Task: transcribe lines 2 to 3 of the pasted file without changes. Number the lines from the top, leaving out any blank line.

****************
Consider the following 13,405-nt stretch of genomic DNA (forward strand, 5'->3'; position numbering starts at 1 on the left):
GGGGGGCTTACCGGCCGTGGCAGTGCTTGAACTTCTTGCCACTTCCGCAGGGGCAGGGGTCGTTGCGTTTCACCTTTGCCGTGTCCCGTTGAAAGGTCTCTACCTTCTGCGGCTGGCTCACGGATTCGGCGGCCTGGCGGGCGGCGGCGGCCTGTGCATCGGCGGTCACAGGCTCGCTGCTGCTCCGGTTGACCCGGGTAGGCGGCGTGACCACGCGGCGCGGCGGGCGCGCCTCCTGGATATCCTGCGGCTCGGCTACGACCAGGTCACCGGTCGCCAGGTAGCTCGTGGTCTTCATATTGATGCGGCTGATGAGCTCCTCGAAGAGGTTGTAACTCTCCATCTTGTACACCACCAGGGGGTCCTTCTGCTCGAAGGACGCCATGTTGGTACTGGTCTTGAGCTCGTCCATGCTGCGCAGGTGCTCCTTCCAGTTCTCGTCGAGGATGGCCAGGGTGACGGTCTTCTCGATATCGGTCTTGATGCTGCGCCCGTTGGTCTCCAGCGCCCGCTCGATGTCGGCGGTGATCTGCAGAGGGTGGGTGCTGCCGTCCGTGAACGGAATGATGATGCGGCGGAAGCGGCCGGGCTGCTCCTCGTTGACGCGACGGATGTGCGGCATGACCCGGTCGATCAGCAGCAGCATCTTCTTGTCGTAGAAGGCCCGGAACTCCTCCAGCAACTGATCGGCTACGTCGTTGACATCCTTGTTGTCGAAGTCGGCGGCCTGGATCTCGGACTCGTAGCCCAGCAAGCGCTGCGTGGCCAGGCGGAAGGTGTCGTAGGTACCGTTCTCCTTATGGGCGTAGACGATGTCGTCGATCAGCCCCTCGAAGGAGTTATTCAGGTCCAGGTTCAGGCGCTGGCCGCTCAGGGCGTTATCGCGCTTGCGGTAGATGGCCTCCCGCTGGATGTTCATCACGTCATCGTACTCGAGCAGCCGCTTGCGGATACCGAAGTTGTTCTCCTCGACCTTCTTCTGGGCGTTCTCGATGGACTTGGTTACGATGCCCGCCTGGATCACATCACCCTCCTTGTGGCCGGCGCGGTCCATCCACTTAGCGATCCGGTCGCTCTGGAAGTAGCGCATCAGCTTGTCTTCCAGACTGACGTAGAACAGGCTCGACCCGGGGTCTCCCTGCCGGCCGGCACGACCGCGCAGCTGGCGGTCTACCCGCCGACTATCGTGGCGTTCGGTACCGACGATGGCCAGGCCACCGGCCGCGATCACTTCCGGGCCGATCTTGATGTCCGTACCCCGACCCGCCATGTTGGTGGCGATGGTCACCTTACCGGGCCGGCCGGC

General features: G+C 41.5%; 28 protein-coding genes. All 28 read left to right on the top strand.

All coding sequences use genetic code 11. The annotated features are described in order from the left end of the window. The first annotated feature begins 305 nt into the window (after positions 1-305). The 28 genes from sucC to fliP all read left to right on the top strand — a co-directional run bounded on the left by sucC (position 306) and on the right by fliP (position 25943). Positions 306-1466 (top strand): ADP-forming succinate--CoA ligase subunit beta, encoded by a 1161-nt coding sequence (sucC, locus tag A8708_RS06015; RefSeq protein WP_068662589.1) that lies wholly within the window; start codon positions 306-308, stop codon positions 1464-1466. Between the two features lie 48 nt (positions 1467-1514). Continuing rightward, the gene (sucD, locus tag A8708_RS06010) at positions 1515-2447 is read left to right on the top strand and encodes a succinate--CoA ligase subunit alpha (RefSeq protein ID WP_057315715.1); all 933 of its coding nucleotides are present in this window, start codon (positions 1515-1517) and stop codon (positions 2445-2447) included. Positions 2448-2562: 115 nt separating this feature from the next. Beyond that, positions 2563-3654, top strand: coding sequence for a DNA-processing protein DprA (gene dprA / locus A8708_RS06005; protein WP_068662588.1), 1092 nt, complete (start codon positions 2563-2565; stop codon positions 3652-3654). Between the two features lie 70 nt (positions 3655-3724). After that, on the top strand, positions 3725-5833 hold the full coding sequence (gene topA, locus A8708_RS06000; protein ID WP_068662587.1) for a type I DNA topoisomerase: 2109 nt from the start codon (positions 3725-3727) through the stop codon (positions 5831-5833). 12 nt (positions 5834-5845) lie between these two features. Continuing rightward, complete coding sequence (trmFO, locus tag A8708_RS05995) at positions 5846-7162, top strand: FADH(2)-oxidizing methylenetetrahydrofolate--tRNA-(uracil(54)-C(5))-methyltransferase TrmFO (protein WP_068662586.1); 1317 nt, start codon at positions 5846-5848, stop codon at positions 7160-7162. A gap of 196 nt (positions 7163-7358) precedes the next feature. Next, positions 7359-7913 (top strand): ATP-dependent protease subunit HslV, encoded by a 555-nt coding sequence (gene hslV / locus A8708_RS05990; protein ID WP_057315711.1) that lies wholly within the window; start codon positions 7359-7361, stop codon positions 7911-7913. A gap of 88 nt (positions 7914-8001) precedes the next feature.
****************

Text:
GGGGGGCTTACCGGCCGTGGCAGTGCTTGAACTTCTTGCCACTTCCGCAGGGGCAGGGGTCGTTGCGTTTCACCTTTGCCGTGTCCCGTTGAAAGGTCTCTACCTTCTGCGGCTGGCTCACGGATTCGGCGGCCTGGCGGGCGGCGGCGGCCTGTGCATCGGCGGTCACAGGCTCGCTGCTGCTCCGGTTGACCCGGGTAGGCGGCGTGACCACGCGGCGCGGCGGGCGCGCCTCCTGGATATCCTGCGGCTCGGCTACGACCAGGTCACCGGTCGCCAGGTAGCTCGTGGTCTTCATATTGATGCGGCTGATGAGCTCCTCGAAGAGGTTGTAACTCTCCATCTTGTACACCACCAGGGGGTCCTTCTGCTCGAAGGACGCCATGTTGGTACTGGTCTTGAGCTCGTCCATGCTGCGCAGGTGCTCCTTCCAGTTCTCGTCGAGGATGGCCAGGGTGACGGTCTTCTCGATATCGGTCTTGATGCTGCGCCCGTTGGTCTCCAGCGCCCGCTCGATGTCGGCGGTGATCTGCAGAGGGTGGGTGCTGCCGTCCGTGAACGGAATGATGATGCGGCGGAAGCGGCCGGGCTGCTCCTCGTTGACGCGACGGATGTGCGGCATGACCCGGTCGATCAGCAGCAGCATCTTCTTGTCGTAGAAGGCCCGGAACTCCTCCAGCAACTGATCGGCTACGTCGTTGACATCCTTGTTGTCGAAGTCGGCGGCCTGGATCTCGGACTCGTAGCCCAGCAAGCGCTGCGTGGCCAGGCGGAAGGTGTCGTAGGTACCGTTCTCCTTATGGGCGTAGACGATGTCGTCGATCAGCCCCTCGAAGGAGTTATTCAGGTCCAGGTTCAGGCGCTGGCCGCTCAGGGCGTTATCGCGCTTGCGGTAGATGGCCTCCCGCTGGATGTTCATCACGTCATCGTACTCGAGCAGCCGCTTGCGGATACCGAAGTTGTTCTCCTCGACCTTCTTCTGGGCGTTCTCGATGGACTTGGTTACGATGCCCGCCTGGATCACATCACCCTCCTTGTGGCCGGCGCGGTCCATCCACTTAGCGATCCGGTCGCTCTGGAAGTAGCGCATCAGCTTGTCTTCCAGACTGACGTAGAACAGGCTCGACCCGGGGTCTCCCTGCCGGCCGGCACGACCGCGCAGCTGGCGGTCTACCCGCCGACTATCGTGGCGTTCGGTACCGACGATGGCCAGGCCACCGGCCGCGATCACTTCCGGGCCGATCTTGATGTCCGTACCCCGACCCGCCATGTTGGTGGCGATGGTCACCTTACCGGGCCGGCCGGC

General features: G+C 41.5%; 28 protein-coding genes. All 28 read left to right on the top strand.